Gibson Les Paul Custom, '58

Ebony, Serial # 8 3775.

 

Gibson L-1, 1915

Natural, Serial # 21101

 

Gibson Everly Brothers Model, '67

Natural, Serial # 890855

 

Gibson J-45, '64

Cherry Sunburst, Serial # 215778

This J-45 has the features common to others produced in 1964.  It has the adjustable bridge (introduced in 1956), large frets (1959), cherry sunburst (1962), and mahogany back and sides with spruce top (standard since the end of WW II).

The red tint of the cherry sunburst has faded to an almost golden color, which is common on J-45s made from ’64 through ’66.

 

The slim comfortable neck of this example has the somewhat rare and interesting feature called a “Stinger”. The back of the headstock is painted black to hide a flaw in the wood. The black paint ends in an attractive point at the bottom of the headstock while rest of the neck continues on in the usual see-through cherry.

 

Gibson Les Paul Deluxe, '75

Blue Sparkle, Serial # 393787

 

Gibson J-45, '47

The Gibson J-45 has been a favorite with players and collectors since its debut in 1942. Its roots can be traced back ten years earlier with the unveiling of the Martin Guitar Company’s Dreadnought series. The Martin D series became immediately popular with players because of the increased volume these large guitars provided. Gibson retaliated in 1934 with the Jumbo. The Jumbo was a guitar with similar dimensions and volume to the Dreadnought, but with Gibson’s unique round-shouldered look that’s been considered a classic shape ever since.  The economics of the Great Depression caused the Jumbo to evolve into the lower priced, less fancy J-35 in 1936. By 1942 the J-35 was dropped in favor of the enduring J-45, which has been a staple of the Gibson Flat-Top line up ever since.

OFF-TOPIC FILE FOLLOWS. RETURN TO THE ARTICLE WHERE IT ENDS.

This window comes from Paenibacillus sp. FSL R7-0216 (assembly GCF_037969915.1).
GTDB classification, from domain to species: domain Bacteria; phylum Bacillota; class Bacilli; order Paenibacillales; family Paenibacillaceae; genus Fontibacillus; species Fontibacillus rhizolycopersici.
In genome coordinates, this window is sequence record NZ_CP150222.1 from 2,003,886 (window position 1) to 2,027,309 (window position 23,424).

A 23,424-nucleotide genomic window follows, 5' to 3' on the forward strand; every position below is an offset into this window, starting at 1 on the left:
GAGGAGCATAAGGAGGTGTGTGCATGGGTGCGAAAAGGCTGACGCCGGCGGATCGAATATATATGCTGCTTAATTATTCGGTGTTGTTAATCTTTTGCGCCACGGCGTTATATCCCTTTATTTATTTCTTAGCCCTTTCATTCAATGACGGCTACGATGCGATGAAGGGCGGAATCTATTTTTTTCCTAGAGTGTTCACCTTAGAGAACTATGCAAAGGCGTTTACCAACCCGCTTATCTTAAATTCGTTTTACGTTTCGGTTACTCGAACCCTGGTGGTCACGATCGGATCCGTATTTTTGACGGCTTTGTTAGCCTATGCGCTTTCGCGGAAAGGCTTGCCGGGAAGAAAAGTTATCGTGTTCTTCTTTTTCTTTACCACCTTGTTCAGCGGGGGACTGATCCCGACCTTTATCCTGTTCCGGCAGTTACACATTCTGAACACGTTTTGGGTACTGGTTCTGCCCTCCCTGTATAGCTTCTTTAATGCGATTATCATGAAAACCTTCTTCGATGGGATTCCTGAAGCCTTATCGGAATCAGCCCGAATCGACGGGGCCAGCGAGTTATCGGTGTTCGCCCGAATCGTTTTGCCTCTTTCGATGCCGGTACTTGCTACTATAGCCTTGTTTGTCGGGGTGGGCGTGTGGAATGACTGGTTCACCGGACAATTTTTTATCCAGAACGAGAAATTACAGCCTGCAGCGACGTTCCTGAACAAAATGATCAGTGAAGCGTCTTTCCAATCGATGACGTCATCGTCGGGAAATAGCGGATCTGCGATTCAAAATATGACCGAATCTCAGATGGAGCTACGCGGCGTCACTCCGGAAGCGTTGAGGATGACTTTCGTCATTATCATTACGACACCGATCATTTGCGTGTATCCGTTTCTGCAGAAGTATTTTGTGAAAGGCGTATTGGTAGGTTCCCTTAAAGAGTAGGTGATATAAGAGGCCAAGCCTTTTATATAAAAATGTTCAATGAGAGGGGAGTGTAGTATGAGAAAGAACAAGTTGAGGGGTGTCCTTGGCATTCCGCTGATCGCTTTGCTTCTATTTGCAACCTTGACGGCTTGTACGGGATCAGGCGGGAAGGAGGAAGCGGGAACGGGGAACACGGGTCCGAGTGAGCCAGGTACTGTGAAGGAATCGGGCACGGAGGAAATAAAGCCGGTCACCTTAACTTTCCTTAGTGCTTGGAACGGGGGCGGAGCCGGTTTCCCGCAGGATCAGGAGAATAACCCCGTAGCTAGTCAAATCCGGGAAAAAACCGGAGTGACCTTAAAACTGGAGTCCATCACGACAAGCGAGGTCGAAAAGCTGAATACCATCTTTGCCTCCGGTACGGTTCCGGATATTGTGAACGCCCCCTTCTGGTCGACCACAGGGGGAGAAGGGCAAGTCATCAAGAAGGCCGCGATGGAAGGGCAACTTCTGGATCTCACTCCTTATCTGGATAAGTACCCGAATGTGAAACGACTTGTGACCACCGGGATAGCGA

Gibson L-00, '40

Sunburst, Serial # FG-2457.

 

Gibson L- Century, '37

During the years 1933 and 1934 Chicago held a World’s Fair commemorating the “Century of Progress” since the time of its incorporation. The fair was meant to stimulate the local economy during the crisis of the Great Depression. It was very successful and well attended.

 

 The World’s Fair received a great deal of interest from around the world; especially in nearby areas like Kalamazoo, Michigan home of the Gibson Company. Gibson decided to use the “Century of Progress” idea to name a new high end flat-top guitar. The L-Century was the result, and it was produced from 1933 through 1941.

 

 Gibson had introduced its L-series of flattops in 1926, and by 1933 offered several different models at various prices. The L-Century had the same measurements as the other L-models: 14 and ¾’ wide and 19 and ¼” long. The other differences were the use of maple for the back and sides (instead of mahogany), and of course the eye catching pearloid material covering the entire fingerboard and headstock.

 

Gibson Les Paul Deluxe, '75

Red Sparkle, Serial # 398970